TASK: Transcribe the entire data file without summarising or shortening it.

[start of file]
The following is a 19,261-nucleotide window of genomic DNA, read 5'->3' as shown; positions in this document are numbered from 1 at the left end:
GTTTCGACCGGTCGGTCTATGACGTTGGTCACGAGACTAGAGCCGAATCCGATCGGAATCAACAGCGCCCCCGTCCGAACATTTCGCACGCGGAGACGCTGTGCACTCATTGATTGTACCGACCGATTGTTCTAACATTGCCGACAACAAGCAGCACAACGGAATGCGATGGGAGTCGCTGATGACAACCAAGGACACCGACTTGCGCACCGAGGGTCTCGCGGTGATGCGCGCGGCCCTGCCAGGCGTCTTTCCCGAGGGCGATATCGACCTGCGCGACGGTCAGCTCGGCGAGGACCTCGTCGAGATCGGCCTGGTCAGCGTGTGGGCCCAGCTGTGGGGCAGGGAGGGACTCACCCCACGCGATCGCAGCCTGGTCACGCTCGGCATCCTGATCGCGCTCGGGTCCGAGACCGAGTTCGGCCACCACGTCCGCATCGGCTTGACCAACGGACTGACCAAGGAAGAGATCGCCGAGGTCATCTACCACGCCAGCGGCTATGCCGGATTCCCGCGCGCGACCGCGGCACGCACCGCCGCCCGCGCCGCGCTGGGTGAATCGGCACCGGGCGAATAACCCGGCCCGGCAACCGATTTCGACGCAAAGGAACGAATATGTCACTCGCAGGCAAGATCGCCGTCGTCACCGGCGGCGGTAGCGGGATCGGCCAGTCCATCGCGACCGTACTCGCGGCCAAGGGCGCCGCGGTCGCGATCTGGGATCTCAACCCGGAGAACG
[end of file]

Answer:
The following is a 19,261-nucleotide window of genomic DNA, read 5'->3' as shown; positions in this document are numbered from 1 at the left end:
GTTTCGACCGGTCGGTCTATGACGTTGGTCACGAGACTAGAGCCGAATCCGATCGGAATCAACAGCGCCCCCGTCCGAACATTTCGCACGCGGAGACGCTGTGCACTCATTGATTGTACCGACCGATTGTTCTAACATTGCCGACAACAAGCAGCACAACGGAATGCGATGGGAGTCGCTGATGACAACCAAGGACACCGACTTGCGCACCGAGGGTCTCGCGGTGATGCGCGCGGCCCTGCCAGGCGTCTTTCCCGAGGGCGATATCGACCTGCGCGACGGTCAGCTCGGCGAGGACCTCGTCGAGATCGGCCTGGTCAGCGTGTGGGCCCAGCTGTGGGGCAGGGAGGGACTCACCCCACGCGATCGCAGCCTGGTCACGCTCGGCATCCTGATCGCGCTCGGGTCCGAGACCGAGTTCGGCCACCACGTCCGCATCGGCTTGACCAACGGACTGACCAAGGAAGAGATCGCCGAGGTCATCTACCACGCCAGCGGCTATGCCGGATTCCCGCGCGCGACCGCGGCACGCACCGCCGCCCGCGCCGCGCTGGGTGAATCGGCACCGGGCGAATAACCCGGCCCGGCAACCGATTTCGACGCAAAGGAACGAATATGTCACTCGCAGGCAAGATCGCCGTCGTCACCGGCGGCGGTAGCGGGATCGGCCAGTCCATCGCGACCGTACTCGCGGCCAAGGGCGCCGCGGTCGCGATCTGGGATCTCAACCCGGAGAACG